Two houses burn within 10 hours

PAT FRIDGEN, Echo Pilot
The chimney stands alone, a testament to some of the dangers of winter heating systems. Sam Miller said firefighters told him the house was a total loss, but he was meeting with his insurance company to learn its determination. The fire started near a woodburning stove.

An electrician responded to a house fire at 8857 Kuhn Road on Thursday night, unaware that he would soon be in a similar situation. Sam Miller cut the power from the lines of his employer, West Penn Power, so that firefighters could put out the blaze. He then went on to another job during his night shift. Still at work at 8:12 a.m. Friday, he received a call from a neighbor that his own house was on fire.

“I couldn’t believe it,” said Miller. His two-story home at 10809 Grant Shook Road became a two alarm fire, and sustained major damage. A passerby had phoned in the fire at 8:03 a.m., then notified a neighbor of the blaze.

First fire

Greencastle Rescue Hose Company was backup on Kuhn Road, with MMP&W the first due. Homeowner Ralph Rubeck, 73, was home alone when the fire began at 10:35 p.m. Jan. 2, and called 911. Because he was in a wheelchair, he was unable to escape, said First Lt. Tyler Myers, RHC duty commander.

Pennsylvania State Police reported that Rubeck’s neighbors and family members were able to get him out of the house. A helicopter could not transport him due to severe weather conditions, so Rubeck was taken by ambulance to Meritus Medical Center, and then transferred to Johns Hopkins Bayview Medical Center in Baltimore for treatment of burn injuries. A spokesman Monday morning said he was in critical condition.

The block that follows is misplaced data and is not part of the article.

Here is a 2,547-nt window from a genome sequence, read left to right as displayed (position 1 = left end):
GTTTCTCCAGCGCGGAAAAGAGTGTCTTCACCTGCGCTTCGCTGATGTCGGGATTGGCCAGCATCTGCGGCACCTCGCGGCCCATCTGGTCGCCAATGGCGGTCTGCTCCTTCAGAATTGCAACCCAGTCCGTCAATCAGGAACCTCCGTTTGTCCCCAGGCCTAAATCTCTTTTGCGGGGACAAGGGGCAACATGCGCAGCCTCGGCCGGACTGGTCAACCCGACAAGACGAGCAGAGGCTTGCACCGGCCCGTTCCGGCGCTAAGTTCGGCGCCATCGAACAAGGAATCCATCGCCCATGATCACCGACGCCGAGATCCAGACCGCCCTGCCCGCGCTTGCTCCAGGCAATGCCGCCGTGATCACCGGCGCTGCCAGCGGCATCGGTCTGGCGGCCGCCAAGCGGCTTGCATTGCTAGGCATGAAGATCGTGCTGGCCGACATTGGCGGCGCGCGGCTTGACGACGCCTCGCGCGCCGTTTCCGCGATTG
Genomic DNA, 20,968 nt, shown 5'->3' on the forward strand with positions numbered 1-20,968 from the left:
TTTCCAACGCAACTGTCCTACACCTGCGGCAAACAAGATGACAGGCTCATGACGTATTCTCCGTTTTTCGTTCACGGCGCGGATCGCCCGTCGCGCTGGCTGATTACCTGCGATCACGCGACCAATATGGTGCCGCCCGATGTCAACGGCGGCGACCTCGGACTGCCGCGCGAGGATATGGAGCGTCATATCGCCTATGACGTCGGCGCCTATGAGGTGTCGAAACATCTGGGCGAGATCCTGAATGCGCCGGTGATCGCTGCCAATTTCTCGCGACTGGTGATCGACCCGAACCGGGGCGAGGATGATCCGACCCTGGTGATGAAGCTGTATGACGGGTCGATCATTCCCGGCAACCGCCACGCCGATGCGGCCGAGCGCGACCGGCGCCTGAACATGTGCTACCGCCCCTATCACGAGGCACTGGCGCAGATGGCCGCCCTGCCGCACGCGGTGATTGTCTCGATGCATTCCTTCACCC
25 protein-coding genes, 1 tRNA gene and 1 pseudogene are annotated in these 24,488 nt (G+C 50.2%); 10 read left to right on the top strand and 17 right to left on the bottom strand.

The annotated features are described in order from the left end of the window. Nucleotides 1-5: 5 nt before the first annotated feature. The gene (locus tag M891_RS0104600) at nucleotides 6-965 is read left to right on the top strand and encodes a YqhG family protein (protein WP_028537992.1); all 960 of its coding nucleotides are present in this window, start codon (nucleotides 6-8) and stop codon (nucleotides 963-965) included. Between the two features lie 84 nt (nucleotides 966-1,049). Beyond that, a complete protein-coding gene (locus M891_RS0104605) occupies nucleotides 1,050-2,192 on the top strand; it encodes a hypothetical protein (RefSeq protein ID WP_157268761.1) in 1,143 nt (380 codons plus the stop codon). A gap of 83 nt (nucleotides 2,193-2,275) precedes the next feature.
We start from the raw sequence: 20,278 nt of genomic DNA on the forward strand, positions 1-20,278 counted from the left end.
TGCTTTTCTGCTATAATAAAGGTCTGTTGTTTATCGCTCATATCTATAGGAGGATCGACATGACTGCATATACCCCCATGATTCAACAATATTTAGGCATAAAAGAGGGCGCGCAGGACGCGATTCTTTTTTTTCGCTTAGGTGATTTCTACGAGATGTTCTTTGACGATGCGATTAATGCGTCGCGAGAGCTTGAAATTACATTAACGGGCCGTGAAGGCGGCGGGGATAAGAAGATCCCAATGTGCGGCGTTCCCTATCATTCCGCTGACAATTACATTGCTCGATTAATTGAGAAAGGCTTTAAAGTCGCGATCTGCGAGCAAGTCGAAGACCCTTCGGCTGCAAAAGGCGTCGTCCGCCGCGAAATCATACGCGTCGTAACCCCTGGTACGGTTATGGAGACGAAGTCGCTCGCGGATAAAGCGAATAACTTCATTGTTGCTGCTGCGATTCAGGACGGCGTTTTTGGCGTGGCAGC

Trooper Franklin Hershey Jr., PSP fire marshall, said through a press release that preliminary indications were that the fire originated in an addition to the single family home, near the chimney or wood stove. The addition was destroyed but the rest of the residence had only minimal damage.

Firefighters were on the scene for 3 1/2 hours.

Second fire

Miller said he had been getting ready for work, with his shift beginning at midnight. He added wood to the fireplace, and several coals flew out as he opened the door. He cleaned up the area, which was protected by a brick apron and fireproof rug. He left a box of wood to the side.

Returning in the morning to watch fire companies try to save his house was difficult.

“I got sicker and sicker,” he said. “I had to leave.”

Miller built the house, including interior features such as the cabinets, trim and flooring. He lost everything in the living room, whatever was on the second floor, and his clothes due to smoke damage. He was able to save the meat in the freezer and his firearms. Firemen told him furniture in one bedroom might be salvageable, but he had not yet been inside to check. A vehicle on site was not damaged.

“The whole house is black,” he said.

Miller was meeting with his insurance company to determine damages, and put an optimistic spin on his situation.

“Everything’s good,” he said. “I’m good.”

The RHC was assisted by units from Mercersburg, Marion, New Franklin, Waynesboro, Mont Alto, Chambersburg and several companies from Maryland. The fire was under control by 9:20 a.m. and the scene cleared at 11:30 a.m.

Fire chief Kevin Barnes said the frigid temperatures presented a challenge with water freezing, and with safety for the firefighters and the equipment. The driveway was also a sheet of ice. A Waynesboro firefighter was briefly treated at a hospital.

Myers noted that because of the snow-covered roads, the response time was a little slower, with the first unit arriving at 8:11 a.m. People waiting their turn to assist “were freezing. It was 12 degrees with the wind chill.”

Miller found housing accomodations. Both fires were ruled accidental.